Keeping watch over educational endowmentsby Art Hughes, Minnesota Public Radio
In recent years, Minnesota colleges and universities have enjoyed substantial growth in the value of their endowments. At the same time, tuition for students has continued to soar.
Such numbers nationwide has brought scrutiny from members of Congress. Minnesota higher education institutions with substantial endowments are having to reconcile their flush coffers while students suffer under increasing debt to pay for their educations.
St. Paul, Minn. — The University of Minnesota has the largest educational endowment in the state by far. The market value of the university's half-dozen separate endowments climbed 26 percent in 2007 to almost $3 billion.
But the tuition students paid also climbed during that time.
University of Minnesota Chief Financial Officer Richard Pfutzenreuter said endowment money and tuition funds offset university operating costs. Much of the endowment spending, however, is restricted by donors.
"If they give us the money to endow a faculty chair in medicine, we can't take that money and lower tuition in the college of liberal arts," Pfutzenreuter said. "It would literally be illegal. There's a signed agreement with the donor as to where that money is going."
The university raised more than $200 million of unrestricted money to provide scholarships to low-income students.
The U.S. Senate Finance Committee is reviewing the endowment spending of 136 colleges across the country, including the U of M.
Iowa Senator Charles Grassley suggests universities spend at least five percent of the what their endowments are currently worth to lessen the burden on taxpayers.
To this idea, Pfutzenreuter quoted Nobel Prize winning economy James Tobin, who helped develop a model for long-term investment equilibrium:
"What the trustees of endowments need to do is really be guardians of the future against the claims of the present. While it looks good now, the market will go up and the market will go down."
The university aims to spend between 4.5 percent and 4.8 percent of the total value the endowment averaged over the past five years.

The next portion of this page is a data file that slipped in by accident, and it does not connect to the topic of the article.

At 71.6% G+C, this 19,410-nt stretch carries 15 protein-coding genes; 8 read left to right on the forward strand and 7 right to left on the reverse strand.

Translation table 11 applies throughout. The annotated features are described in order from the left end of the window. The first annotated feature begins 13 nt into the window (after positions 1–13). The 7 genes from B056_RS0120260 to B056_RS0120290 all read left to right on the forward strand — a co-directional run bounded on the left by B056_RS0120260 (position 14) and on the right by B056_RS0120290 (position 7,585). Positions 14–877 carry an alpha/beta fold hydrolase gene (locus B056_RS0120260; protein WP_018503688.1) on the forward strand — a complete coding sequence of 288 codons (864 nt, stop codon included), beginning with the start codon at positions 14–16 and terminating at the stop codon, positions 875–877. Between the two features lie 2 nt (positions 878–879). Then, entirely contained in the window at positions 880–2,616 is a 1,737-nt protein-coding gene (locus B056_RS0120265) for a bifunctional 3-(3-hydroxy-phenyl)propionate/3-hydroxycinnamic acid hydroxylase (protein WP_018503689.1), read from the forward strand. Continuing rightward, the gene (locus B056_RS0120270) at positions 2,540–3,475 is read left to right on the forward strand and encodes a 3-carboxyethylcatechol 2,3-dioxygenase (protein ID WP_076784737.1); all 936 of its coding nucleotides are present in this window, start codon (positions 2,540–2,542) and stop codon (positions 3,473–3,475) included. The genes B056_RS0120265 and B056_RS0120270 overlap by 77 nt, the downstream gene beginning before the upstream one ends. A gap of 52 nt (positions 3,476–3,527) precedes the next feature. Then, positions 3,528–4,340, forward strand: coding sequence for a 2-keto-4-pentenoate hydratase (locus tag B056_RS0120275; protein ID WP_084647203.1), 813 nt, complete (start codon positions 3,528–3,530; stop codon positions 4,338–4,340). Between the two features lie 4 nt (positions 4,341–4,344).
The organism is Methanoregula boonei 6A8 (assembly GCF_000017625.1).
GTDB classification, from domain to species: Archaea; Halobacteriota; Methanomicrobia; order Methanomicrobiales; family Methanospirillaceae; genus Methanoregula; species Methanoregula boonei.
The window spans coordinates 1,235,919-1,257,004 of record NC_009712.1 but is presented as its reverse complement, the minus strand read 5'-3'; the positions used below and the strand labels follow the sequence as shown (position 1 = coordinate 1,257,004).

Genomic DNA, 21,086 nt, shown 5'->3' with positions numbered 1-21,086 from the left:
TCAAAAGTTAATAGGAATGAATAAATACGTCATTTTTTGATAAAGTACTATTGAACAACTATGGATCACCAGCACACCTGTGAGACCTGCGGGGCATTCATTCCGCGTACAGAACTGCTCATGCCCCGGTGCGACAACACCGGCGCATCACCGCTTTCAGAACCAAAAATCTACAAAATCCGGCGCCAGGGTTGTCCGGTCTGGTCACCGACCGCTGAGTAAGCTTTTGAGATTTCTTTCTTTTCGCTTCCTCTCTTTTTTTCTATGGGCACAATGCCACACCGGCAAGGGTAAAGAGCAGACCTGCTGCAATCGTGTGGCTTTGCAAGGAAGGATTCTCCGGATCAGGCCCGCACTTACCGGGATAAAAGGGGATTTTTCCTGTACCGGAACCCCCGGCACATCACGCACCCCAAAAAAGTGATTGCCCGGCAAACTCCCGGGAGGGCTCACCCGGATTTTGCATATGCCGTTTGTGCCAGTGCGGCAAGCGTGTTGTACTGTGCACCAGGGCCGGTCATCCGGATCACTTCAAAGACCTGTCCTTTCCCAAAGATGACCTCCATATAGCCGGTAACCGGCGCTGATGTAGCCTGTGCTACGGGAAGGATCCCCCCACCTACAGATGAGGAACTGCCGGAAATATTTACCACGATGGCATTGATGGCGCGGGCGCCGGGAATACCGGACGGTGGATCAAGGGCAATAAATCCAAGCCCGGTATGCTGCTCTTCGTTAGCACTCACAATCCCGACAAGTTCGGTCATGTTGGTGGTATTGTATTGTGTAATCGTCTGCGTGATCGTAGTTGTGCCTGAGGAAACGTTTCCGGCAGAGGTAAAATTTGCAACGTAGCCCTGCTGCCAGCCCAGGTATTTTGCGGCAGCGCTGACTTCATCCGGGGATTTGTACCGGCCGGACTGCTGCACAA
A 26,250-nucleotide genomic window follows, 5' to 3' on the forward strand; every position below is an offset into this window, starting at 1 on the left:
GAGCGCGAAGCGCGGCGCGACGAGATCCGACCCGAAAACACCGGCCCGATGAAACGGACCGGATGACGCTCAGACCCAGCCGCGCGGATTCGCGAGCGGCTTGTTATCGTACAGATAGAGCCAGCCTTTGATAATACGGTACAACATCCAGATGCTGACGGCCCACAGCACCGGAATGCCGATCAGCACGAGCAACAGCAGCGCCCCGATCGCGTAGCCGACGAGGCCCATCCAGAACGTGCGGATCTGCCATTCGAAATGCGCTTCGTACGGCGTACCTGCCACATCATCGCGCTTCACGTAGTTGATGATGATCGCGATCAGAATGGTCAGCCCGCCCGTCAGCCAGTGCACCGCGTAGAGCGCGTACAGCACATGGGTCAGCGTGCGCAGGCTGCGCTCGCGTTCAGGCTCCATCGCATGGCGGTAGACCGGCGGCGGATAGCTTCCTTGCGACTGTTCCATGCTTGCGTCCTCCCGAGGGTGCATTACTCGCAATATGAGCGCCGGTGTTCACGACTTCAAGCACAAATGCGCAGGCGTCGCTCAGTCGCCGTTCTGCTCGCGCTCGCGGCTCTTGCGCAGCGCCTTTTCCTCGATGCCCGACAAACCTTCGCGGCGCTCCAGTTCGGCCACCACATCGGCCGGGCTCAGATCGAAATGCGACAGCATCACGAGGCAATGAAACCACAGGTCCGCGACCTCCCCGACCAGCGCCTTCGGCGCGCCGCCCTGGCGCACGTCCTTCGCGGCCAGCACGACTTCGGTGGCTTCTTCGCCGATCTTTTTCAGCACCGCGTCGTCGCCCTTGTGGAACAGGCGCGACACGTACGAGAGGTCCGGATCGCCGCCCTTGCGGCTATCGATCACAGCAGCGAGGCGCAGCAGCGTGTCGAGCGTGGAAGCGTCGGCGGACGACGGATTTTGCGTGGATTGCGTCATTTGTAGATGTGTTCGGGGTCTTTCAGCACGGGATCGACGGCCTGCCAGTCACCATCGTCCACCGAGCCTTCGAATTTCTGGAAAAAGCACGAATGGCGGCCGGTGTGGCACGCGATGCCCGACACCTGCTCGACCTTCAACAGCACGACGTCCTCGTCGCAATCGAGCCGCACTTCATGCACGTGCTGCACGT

It's a conservative approach that lets the endowment build while still paying for research and faculty positions and provides student scholarships.
It added up to about $38 million that helped students in the 2006 academic year. It's money that freshman Sysouda Sarah Yabandith couldn't do without.
"There's no way I could afford it," Yabandith said. "There's no way my family could help me out either. If anything my family needed more help than they could help me."
Yabandith's siblings started college, but quit to help earn money for her Laotian immigrant parents. Now, for the first time, she envisions a life of academic research to help other people. Private non-profit colleges depend on their endowments for much more of their operating costs.
Carleton College's $664 million endowment covers about one-third of the school's operating costs.
Chief Financial Officer Fred Rodgers said it's important to have a predictable, steady source of income. He compared Carlton's careful endowment management to a fixed rate home mortgage, as opposed to the short-term gains of a variable rate loan.
"So in a reverse way, that's kind of what endowments are trying to do: to provide a median rate that will be maybe too low at some points when people think there's more money, but be too high when markets have gone down and over time, will be about right," Rogers said.
Carlton, the Univ. of Minn. and nearly every other educational institution's endowment in the state enjoyed double digit increases in value in the past three or four years. But the three years before that saw bruising market declines across the board.
In the past year, Ivy League schools with flush endowments, such as Yale, Princeton and Dartmouth, have upped their endowment spending. They and others are aiming aid to burdened middle income students. One program buys down tuition to ensure students graduate without any student loans.
Macalester College Investment Officer Craig Aase said it's possible such practices will filter down to schools, like his, with fewer resources.
"There's a tremendous waterfall effect in higher education," Aase said. "So, to the extent that Harvard does it, then Yale does it, then Princeton does it. Then before you know if, Bowdoin and Colby are doing it--taking loans out of portfolios and so on. Soon as you get down one layer in that hierarchy there's plenty of overlap with Macalester. So it has implications for us."
Macalester's $676 million endowment is second in size only to the U of M's. But unlike the University, three quarters of Macalester's students receive institutional aid.
In the end, one of the main reasons endowments continue to grow is continued support by donors. Matt Hamill with the National Association of College and University Business Officers said donors seem to appreciate careful, conservative progress.
"We think endowments are well managed. That's why donors continue to entrust their gifts with colleges and universities," Hamill said.
While Grassley and other congressional leaders indicate a desire for colleges to dig deeper into their endowments, no one knows yet what will come from the added scrutiny.
The most recent reports on endowment earnings were positive, but indications are that the coming years will be much leaner, triggering more caution by endowment managers.
- Morning Edition, 03/18/2008, 7:20 a.m.